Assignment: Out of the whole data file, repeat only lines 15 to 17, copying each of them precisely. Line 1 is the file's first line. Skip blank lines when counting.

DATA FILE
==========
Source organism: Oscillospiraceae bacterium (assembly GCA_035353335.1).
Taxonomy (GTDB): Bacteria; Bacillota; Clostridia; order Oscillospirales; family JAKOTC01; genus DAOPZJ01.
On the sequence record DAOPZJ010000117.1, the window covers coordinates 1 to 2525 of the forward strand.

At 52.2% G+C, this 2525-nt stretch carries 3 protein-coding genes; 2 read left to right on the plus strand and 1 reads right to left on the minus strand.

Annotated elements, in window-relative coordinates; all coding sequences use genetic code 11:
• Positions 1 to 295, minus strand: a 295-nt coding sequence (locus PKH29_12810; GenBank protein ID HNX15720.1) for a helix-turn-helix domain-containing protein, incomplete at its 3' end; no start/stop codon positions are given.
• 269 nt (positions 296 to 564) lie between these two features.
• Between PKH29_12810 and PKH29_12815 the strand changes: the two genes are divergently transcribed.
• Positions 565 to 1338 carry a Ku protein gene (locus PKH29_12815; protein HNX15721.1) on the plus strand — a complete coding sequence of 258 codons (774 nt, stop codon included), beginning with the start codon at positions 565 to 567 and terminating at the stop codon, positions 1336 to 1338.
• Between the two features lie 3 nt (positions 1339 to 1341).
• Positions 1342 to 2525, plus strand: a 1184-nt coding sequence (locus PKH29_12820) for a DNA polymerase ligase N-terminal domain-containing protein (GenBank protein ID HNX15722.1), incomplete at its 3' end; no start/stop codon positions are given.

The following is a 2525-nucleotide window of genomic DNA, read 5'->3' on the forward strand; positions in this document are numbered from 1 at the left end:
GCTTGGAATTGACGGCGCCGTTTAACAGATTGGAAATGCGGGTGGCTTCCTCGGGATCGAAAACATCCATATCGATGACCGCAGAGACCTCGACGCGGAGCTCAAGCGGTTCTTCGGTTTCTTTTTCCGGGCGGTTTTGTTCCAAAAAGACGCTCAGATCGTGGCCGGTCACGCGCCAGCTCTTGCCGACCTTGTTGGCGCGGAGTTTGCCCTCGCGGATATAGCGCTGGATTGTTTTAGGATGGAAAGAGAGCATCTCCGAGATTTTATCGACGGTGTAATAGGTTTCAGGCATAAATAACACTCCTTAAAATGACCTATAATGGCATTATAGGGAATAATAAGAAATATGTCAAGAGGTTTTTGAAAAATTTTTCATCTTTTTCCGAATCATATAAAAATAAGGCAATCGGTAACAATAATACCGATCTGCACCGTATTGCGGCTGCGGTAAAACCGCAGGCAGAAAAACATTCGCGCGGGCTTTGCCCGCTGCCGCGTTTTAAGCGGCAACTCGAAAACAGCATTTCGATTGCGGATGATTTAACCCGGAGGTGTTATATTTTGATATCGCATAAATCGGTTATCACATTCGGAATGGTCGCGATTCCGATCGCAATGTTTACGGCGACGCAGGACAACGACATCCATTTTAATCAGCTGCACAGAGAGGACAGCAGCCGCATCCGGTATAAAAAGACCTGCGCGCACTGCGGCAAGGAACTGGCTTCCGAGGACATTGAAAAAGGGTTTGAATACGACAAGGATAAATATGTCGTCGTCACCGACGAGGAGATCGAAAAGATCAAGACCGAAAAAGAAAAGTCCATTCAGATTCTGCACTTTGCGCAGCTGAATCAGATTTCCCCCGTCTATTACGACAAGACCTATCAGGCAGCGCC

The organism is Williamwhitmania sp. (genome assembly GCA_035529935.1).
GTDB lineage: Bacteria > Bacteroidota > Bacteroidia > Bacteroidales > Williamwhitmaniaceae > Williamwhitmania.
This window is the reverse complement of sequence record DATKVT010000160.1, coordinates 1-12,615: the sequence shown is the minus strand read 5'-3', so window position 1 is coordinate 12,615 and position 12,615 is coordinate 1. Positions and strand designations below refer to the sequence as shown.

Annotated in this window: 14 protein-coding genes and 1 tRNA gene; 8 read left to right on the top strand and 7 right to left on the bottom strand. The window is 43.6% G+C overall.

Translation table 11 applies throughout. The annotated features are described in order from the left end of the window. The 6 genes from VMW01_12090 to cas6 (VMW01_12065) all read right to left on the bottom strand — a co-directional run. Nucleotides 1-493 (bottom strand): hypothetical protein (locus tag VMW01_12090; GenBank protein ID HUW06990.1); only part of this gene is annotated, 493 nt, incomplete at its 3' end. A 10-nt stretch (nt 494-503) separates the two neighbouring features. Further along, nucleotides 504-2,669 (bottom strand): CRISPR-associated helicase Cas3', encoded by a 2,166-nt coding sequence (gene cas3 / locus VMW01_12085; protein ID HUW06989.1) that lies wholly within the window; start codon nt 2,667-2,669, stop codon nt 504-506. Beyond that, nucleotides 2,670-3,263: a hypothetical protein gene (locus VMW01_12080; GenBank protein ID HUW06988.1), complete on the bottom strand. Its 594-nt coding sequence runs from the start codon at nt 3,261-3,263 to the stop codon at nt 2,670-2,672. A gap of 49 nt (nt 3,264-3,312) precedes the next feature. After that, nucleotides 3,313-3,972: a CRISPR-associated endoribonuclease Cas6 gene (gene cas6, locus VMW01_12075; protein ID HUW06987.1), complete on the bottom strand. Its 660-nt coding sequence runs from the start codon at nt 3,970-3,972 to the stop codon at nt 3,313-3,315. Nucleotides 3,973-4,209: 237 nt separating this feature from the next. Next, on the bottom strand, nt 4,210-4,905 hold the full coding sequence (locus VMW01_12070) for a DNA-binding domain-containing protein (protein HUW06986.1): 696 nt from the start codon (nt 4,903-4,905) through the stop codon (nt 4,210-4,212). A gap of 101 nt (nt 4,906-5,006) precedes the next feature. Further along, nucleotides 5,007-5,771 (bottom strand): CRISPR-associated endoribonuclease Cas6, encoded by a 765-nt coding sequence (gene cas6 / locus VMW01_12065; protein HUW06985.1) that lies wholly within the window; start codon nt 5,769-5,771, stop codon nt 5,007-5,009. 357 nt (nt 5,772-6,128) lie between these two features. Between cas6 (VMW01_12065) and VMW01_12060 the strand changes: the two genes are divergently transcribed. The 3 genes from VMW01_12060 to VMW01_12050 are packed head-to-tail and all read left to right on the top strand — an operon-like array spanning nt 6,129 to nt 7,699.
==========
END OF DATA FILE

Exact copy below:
GTDB lineage: Bacteria > Bacteroidota > Bacteroidia > Bacteroidales > Williamwhitmaniaceae > Williamwhitmania.
This window is the reverse complement of sequence record DATKVT010000160.1, coordinates 1-12,615: the sequence shown is the minus strand read 5'-3', so window position 1 is coordinate 12,615 and position 12,615 is coordinate 1. Positions and strand designations below refer to the sequence as shown.

Annotated in this window: 14 protein-coding genes and 1 tRNA gene; 8 read left to right on the top strand and 7 right to left on the bottom strand. The window is 43.6% G+C overall.